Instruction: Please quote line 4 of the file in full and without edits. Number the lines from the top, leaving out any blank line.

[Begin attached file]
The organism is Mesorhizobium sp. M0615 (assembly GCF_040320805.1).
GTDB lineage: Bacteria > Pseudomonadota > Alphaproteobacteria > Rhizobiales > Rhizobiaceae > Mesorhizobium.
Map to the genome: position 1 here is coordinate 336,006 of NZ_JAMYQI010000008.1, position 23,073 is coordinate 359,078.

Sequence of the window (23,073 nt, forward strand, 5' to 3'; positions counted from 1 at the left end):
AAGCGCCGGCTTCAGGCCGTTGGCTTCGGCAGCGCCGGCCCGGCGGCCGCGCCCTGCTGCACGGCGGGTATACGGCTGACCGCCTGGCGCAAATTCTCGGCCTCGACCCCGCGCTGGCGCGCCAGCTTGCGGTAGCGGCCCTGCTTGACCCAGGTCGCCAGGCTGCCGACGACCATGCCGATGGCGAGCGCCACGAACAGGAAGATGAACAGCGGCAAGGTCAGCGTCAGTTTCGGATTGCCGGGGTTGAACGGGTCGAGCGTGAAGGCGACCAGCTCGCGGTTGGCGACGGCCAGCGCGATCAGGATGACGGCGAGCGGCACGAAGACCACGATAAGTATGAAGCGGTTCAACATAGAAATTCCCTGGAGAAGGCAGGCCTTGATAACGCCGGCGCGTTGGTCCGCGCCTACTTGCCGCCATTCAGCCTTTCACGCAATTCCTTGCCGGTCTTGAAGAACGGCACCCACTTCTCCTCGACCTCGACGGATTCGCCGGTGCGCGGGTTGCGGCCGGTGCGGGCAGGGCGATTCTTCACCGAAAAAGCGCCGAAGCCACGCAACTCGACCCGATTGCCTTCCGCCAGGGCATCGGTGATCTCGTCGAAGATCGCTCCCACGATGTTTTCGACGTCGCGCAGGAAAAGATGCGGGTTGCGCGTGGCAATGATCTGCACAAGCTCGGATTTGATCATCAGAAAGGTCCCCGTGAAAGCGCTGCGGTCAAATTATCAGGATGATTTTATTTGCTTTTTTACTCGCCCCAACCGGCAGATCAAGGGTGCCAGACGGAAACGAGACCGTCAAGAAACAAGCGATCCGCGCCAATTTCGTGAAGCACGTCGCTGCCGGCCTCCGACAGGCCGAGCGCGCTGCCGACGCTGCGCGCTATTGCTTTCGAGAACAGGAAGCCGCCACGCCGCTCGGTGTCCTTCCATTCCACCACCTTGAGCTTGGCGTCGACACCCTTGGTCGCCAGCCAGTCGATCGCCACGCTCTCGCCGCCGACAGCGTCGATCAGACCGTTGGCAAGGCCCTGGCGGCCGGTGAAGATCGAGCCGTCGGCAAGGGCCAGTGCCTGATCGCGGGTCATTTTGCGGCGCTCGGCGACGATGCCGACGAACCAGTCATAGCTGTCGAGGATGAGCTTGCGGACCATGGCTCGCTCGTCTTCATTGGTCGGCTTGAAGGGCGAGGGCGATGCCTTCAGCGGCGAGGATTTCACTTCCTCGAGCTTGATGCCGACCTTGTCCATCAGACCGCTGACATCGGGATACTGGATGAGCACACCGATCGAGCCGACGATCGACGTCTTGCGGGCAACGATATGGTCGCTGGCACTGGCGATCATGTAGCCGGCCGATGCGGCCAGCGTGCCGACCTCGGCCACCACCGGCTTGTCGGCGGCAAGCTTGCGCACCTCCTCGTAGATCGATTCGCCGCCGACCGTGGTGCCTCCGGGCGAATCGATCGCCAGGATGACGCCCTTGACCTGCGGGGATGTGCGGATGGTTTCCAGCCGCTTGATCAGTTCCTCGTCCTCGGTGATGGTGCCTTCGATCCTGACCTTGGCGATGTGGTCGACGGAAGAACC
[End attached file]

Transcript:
Sequence of the window (23,073 nt, forward strand, 5' to 3'; positions counted from 1 at the left end):